WrestleMania 21: WrestleMania goes Hollywood. It also crowns the next generation of top stars and sees the birth of a mainstay in the Money in the Bank concept and features some classic matches, both good and bad.
Lillian Garcia sings ‘America the Beautiful’ to kick the show off, the first person to do this role twice. A lot of shots of the military in the accompanying video package. We’re at the Staples Center in Los Angeles, so the theme is Hollywood. The build up has been full of movie parodies from various wrestlers, we get some clips before a final video plays of Steve Austin in ‘Gladiator’. It’s one of the most interesting marketing campaigns for WrestleMania the company ever did. Jim Ross & Jerry Lawler are on commentary for Raw, Michael Cole & Tazz for SmackDown.
WrestleMania 21: Rey Mysterio vs Eddie Guerrero
The two co-holders of one set of Tag Team Championships collide in another chapter of their long running, occasionally friendly, rivalry. At this point they’re in a friendly stage, but Guerrero has pushed for this match to try and prove himself against his partner. Mysterio is wearing a different version of his usual WrestleMania attire, it’s normally comic book inspired, here it is a hybrid of the US and Mexican flags.
An immense amount of chemistry on show right from the off. Some brilliant technical exchanges of holds mixed with some speed and high flying. It’s a rarity to see Guerrero even at this point in his career with such a size advantage and he plays the role well. Against most opponents Guerrero would be the one trying to up the pace, here against Mysterio he’s trying to slow it down more often than not.
That slower pace works for Guerrero as he takes over with a series of different submission holds, moving from body part to body part. Mysterio manages to get some separation and hits a ‘corkscrew plancha’ to the floor. The two men trade attempts at the ‘three amigos’ suplexes before Mysterio misses a ‘619’. Guerrero then manages to hit the ‘amigos’ but misses with a ‘frog splash’. A further trading of finisher attempts before Mysterio manages to surprise Guerrero with a roll up to pin and win.
The two would lose their tag titles within the next two weeks. They would have five more matches as their feud became deeply personal, including the custody of Rey’s son Dominik. Mysterio would win all of those matches except the last before Guerrero died in November of 2005, aged just 38.
JBL and Triple H bump into one another backstage and share some tense words as their two brand’s respective top champions. And Ric Flair gets a ‘woo’ in there.
WrestleMania 21: Money in the Bank Ladder Match
Edge vs Chris Jericho vs Shelton Benjamin vs Chris Benoit vs Christian vs Kane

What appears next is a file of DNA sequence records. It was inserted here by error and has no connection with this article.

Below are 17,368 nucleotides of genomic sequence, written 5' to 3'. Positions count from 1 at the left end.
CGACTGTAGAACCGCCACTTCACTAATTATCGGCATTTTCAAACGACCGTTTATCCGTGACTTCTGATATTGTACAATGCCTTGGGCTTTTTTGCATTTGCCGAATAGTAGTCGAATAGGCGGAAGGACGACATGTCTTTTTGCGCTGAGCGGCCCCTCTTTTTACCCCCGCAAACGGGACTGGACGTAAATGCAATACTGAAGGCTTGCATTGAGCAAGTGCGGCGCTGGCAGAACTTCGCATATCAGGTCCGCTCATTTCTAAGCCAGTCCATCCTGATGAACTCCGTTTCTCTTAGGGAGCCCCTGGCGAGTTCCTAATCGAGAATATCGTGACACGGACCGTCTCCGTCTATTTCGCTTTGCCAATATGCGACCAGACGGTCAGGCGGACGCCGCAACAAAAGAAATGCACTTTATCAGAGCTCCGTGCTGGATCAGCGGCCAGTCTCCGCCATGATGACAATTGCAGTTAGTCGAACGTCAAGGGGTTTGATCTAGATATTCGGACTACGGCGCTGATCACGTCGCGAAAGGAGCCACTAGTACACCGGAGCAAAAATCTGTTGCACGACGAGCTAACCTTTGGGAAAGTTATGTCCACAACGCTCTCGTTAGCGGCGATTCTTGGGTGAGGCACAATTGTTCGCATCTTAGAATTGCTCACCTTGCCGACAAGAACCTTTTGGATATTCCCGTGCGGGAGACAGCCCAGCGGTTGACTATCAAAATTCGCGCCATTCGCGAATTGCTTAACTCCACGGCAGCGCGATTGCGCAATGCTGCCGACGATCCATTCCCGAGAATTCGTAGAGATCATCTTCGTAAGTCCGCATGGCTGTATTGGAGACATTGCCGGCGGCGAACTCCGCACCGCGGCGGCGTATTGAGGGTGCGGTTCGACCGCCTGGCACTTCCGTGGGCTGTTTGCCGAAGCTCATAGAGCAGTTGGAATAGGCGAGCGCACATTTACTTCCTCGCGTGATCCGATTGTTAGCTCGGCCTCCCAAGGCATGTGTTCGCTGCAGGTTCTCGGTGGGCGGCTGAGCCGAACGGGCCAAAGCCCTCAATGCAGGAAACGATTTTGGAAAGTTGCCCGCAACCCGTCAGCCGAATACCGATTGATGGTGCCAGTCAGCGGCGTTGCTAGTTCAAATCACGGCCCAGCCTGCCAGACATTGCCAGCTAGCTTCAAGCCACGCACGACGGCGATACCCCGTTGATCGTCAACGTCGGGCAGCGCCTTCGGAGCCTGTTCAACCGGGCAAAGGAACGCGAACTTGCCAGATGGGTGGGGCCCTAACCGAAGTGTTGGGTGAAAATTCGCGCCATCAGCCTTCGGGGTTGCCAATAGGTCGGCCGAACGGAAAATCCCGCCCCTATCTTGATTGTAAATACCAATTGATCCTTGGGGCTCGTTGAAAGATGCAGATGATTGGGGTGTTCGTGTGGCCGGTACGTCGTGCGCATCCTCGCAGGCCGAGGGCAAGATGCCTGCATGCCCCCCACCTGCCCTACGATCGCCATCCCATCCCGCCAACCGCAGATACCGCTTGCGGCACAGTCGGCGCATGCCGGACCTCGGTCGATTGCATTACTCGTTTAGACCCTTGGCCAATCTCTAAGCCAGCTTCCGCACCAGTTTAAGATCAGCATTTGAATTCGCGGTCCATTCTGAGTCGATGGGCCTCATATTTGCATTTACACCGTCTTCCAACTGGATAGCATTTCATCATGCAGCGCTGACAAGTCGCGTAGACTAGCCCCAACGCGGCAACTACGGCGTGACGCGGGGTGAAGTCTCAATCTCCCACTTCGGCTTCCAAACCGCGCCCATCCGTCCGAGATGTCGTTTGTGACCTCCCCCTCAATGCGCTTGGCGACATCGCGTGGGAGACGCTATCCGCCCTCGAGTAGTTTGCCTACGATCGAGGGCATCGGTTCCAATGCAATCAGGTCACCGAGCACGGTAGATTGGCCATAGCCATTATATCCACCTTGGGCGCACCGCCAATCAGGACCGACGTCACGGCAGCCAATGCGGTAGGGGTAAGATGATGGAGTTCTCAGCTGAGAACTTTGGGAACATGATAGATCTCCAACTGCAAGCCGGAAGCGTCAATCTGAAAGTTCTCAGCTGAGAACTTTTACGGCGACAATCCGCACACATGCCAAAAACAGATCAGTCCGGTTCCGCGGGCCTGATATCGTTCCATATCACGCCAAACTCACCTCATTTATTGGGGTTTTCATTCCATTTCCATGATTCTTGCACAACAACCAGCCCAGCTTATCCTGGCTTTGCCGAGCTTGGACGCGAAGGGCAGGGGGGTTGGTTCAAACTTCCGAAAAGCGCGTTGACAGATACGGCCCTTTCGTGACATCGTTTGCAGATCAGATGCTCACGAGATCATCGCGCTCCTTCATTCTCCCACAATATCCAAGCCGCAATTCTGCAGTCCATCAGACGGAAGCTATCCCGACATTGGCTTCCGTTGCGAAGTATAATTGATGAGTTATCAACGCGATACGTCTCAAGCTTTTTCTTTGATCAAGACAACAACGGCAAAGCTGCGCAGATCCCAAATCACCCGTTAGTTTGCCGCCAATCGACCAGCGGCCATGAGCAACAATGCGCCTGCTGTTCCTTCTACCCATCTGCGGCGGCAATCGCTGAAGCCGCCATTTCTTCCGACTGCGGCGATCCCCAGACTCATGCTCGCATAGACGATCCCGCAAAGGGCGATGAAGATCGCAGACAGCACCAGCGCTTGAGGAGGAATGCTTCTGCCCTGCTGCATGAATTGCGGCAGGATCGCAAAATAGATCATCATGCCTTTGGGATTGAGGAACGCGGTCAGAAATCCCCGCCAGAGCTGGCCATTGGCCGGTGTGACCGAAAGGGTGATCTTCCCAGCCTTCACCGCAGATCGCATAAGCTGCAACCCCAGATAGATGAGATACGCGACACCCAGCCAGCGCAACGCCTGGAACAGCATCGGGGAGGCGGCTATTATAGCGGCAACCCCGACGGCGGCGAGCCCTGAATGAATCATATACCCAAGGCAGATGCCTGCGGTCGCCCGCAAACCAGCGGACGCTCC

The first in a long line of Money In The Bank matches, a concept that shaped the way the company worked for a long time. Not only does the winner become (theoretically) instantly a much bigger threat to the main event, but the match being on WrestleMania gave the company a way to feature more talent in a meaningful match setting. It’s a stacked line up for the first ever edition, everyone in the match being a current, former or future champion. For Kane’s entrance a set of ladders on the stage are set on fire.
Immediate chaos as the participants who aren’t Kane all team up to try and beat down Kane. You can already tell that it’s going to be a wild and crazy match. There’s a sequence early on where most of the wrestlers (including Kane) dive to the outside onto a growing mass of people. A classic of multi person matches to this day. With this being the inaugural edition, spots that might become passe in later years still have their novelty. There’s a cool little moment where Edge & Christian reunite briefly to take Kane down.
As is the norm in these sorts of match, everyone gets their chance to shine. Shelton Benjamin looks a potential world champion in his run, strange to think he’s the only man in the match to never reach that pinnacle. Everyone bar Kane climbs ladders in the ladder but then is either falls off or is knocked down. Edge takes a ‘T-Bone suplex’ from Benjamin off the ladder, small margin of error and well executed. In an iconic moment, Benjamin runs up a diagonal ladder and clotheslines Jericho from the top, that will be replayed in his highlight reel for all time.
Christian’s running buddy, his ‘Problem-Solver’, comes in and gives Christian a ride on his shoulders to try and reach the briefcase. A brief call-back to the time Rhyno did the same for Christian that is cut off by Kane, who pushes the ladder over. Benoit hits a diving headbutt off a ladder onto Kane and busts himself open. It looks like Benoit might get the victory but he is knocked from the ladder by Edge, who climbs and wins.
It’s a bit sloppy at times, the style has yet to be defined and they’re clearing trying all sorts of ideas. But it’s still compelling car crash entertainment that gives everyone involved a spotlight. Given the concept has lasted until the present day, this was clearly a very influential match, it would get more refined with time. Edge held onto the briefcase until 6th January 2008 when he cashed in to become WWE Champion.
Unfortunate historical oddity Eugene appears and walks down to the ring. He says some words. It’s not aged particularly well. Speaking of which, he’s interrupted by Muhammad Hassan. The angry Arab-American played by an Italian-American berates the crowd and Eugene. He and Daivari start to beat up Eugene before Hulk Hogan makes the save. To a loud ovation Hogan beats up both Daivari and Hassan and poses. It was certainly something that happened, a way to get Hogan on the show after his Hall of Fame induction at least.
WrestleMania 21: The Undertaker vs Randy Orton
The Streak is under serious threat for the first time since it’s acknowledgement as The Undertaker takes on ‘The Legend Killer’ Randy Orton. The feud has got personal, including Randy’s father Bob Orton Jr. A solid video package outlining this leads into the Undertaker’s entrance, flanked by flaming torch carrying Druids. It’s a spectacular entrance, strange to see him come out before Orton but it works.
Randy starts off evasive, trying to keep the distance between him and Undertaker. Nice, even opening with both men showing their athleticism, until Undertaker slows the pace with some big strikes. This puts Undertaker in control, enjoying the benefits of his size and power advantage with some of his ‘vintage’ offense. Orton takes control himself after Taker misses a big boot into the corner and takes a spill to the outside. They trade some offense, and some pinfall attempts before Taker takes charge yet again.